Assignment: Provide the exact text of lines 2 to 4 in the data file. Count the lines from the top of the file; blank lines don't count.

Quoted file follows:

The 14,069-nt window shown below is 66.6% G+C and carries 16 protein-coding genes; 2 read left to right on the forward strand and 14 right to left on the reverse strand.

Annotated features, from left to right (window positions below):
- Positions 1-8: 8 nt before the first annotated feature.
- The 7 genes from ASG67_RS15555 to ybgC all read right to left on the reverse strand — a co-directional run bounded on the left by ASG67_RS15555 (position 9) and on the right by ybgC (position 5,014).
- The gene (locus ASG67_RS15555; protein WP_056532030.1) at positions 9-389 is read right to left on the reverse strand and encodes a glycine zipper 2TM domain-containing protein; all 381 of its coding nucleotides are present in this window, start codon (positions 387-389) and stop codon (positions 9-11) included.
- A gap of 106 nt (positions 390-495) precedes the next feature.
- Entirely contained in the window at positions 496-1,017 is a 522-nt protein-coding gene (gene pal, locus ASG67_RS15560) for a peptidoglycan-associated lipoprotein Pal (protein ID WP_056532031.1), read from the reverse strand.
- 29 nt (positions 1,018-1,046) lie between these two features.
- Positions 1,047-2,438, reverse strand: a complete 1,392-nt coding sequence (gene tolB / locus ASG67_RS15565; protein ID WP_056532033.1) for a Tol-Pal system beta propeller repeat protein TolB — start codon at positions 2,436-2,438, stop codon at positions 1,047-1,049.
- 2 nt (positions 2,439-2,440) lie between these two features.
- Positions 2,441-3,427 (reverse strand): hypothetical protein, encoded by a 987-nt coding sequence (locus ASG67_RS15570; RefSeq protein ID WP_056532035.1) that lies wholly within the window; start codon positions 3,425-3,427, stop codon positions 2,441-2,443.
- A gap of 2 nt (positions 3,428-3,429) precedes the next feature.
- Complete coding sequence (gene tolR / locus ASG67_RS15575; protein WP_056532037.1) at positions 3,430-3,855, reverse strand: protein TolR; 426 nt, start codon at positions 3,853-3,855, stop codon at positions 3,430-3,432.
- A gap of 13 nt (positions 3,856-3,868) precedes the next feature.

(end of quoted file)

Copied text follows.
Annotated features, from left to right (window positions below):
- Positions 1-8: 8 nt before the first annotated feature.
- The 7 genes from ASG67_RS15555 to ybgC all read right to left on the reverse strand — a co-directional run bounded on the left by ASG67_RS15555 (position 9) and on the right by ybgC (position 5,014).